This article was published on February 17, 2020

Automated facial recognition breaches GDPR, says EU digital chief

Commissioner Margrethe Vestager believes facial recognition in the EU requires consent

Automated facial recognition breaches GDPR, says EU digital chief Image by: Europäische Kommission Vertretung Deutschland

The EU’s digital and competition chief has said that automated facial recognition breaches GDPR, as the technology fails to meet the regulation’s requirement for consent.

Margrethe Vestager, the European Commission’s executive vice president for digital affairs, told reporters that “as it stands right now, GDPR would say ‘don’t use it’, because you cannot get consent,” EURACTIV revealed today.

GDPR classes information on a person’s facial features as biometric data, which is labeled as “sensitive personal data.” The use of such data is highly restricted, and typically requires consent from the subject — unless the processing meets a range of exceptional circumstances.

These exemptions include it being necessary for public security. This has led the UK’s data regulator to allow police to use facial recognition CCTV, as it met “the threshold of strict necessity for law enforcement purposes.”

[Read: Here’s how face recognition tech can be GDPR compliant]

Vestager told reporters that the Commission will further investigate automated facial recognition before introducing legislation, allowing member states to make their own domestic decisions in the meantime.

“So what we will say in the paper in a very lawyered up language is, let’s pause and figure out if there are any [situations], and if any, under what circumstances facial recognition remotely should be authorized”, she said.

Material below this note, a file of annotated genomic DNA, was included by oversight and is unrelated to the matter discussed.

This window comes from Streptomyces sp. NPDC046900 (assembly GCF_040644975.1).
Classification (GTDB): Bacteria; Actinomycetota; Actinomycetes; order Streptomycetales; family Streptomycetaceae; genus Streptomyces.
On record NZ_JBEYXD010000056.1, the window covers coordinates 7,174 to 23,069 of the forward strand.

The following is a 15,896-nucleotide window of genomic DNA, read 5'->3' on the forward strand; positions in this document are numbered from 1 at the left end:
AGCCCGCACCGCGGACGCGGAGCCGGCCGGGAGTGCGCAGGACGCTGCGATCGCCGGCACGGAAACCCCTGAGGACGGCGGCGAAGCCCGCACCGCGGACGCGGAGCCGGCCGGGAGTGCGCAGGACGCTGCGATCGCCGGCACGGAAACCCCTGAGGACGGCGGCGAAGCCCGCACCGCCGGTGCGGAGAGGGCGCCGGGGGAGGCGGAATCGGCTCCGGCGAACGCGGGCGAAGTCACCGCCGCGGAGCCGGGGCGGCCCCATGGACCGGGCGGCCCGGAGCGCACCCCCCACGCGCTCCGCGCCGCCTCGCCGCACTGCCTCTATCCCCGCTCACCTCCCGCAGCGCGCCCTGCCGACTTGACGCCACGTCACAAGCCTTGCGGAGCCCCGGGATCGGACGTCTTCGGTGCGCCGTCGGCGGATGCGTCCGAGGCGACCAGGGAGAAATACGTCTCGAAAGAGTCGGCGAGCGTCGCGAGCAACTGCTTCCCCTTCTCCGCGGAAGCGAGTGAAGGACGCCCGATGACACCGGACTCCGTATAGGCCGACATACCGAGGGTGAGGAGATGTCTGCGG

Her comments reflect the EU’s recent cancellation of plans to introduce a five-year moratorium on the technology.

EU seeks to differentiate itself

Vestager has become one of the most high-profile EU politicians through her work as the bloc’s competition commissioner, where she slappedSilicon Valley giants with multiple billion-dollar fines, leading the New York Times to dub her “the most powerful regulator of big tech on the planet.”

In December 2019, she added the role of “Commissioner for Europe fit for the Digital Age” to her antitrust portfolio.

Vestager’s enhanced powers have made her a key player in the EU’s ambitions to create tech companies that can compete globally by emphasizing the bloc’s unique strengths.

“China has the data, the US has the money, and we have the purpose”, she said, adding that the EU should retain its “willingness to protect the fundamental values” that had “made us one of the most attractive places to live on the planet ever.”

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